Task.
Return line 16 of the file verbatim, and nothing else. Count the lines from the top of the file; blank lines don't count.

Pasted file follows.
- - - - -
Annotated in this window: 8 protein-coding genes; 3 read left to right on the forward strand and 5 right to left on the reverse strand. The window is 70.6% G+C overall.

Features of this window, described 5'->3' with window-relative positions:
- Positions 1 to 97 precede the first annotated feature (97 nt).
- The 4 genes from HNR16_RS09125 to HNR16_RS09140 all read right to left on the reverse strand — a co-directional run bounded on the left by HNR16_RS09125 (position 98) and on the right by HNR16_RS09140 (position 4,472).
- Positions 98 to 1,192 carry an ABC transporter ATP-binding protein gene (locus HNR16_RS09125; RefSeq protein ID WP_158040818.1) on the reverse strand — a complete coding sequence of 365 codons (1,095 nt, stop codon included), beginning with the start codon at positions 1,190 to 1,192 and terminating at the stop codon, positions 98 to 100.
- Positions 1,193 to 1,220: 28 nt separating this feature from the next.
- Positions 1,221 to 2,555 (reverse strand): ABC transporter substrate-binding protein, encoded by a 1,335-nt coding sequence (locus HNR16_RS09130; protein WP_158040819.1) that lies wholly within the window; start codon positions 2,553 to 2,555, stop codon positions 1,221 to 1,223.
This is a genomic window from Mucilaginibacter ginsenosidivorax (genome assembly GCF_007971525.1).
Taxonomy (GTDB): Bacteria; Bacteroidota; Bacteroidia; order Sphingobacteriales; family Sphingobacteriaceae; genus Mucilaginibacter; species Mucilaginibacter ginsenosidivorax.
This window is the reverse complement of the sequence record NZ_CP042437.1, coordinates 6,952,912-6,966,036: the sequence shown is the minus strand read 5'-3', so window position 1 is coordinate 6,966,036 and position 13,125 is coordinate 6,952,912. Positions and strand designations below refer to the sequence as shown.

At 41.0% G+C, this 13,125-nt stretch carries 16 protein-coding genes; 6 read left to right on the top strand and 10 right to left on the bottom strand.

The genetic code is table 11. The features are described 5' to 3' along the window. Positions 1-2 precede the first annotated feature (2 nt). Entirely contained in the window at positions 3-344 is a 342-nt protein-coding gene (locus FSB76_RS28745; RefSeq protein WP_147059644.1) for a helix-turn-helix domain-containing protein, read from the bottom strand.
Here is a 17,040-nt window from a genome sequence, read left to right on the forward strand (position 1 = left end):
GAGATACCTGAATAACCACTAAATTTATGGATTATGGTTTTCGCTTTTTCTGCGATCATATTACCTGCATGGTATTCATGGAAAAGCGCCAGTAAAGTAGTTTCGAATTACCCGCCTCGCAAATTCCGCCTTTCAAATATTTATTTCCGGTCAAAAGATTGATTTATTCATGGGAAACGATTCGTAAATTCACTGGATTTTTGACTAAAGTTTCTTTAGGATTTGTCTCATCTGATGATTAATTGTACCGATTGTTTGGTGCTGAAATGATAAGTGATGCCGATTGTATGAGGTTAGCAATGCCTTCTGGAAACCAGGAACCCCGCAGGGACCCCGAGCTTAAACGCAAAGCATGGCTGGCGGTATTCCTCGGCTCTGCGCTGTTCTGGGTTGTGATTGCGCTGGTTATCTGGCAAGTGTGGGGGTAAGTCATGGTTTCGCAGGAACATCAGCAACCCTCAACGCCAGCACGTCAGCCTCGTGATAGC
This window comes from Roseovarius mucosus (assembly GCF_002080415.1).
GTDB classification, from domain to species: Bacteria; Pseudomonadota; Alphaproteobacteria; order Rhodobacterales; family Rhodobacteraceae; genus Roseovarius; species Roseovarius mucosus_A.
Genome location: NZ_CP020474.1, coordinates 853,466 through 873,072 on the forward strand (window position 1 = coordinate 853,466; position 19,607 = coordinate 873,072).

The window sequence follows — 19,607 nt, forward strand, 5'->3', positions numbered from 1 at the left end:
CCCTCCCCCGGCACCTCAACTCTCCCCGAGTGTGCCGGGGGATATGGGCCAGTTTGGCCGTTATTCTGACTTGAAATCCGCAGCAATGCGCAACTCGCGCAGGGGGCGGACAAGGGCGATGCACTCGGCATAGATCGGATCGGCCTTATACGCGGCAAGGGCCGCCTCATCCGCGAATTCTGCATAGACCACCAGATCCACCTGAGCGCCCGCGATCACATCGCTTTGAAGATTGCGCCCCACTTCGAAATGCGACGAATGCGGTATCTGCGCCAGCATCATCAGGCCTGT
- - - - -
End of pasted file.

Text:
GTDB classification, from domain to species: Bacteria; Pseudomonadota; Alphaproteobacteria; order Rhodobacterales; family Rhodobacteraceae; genus Roseovarius; species Roseovarius mucosus_A.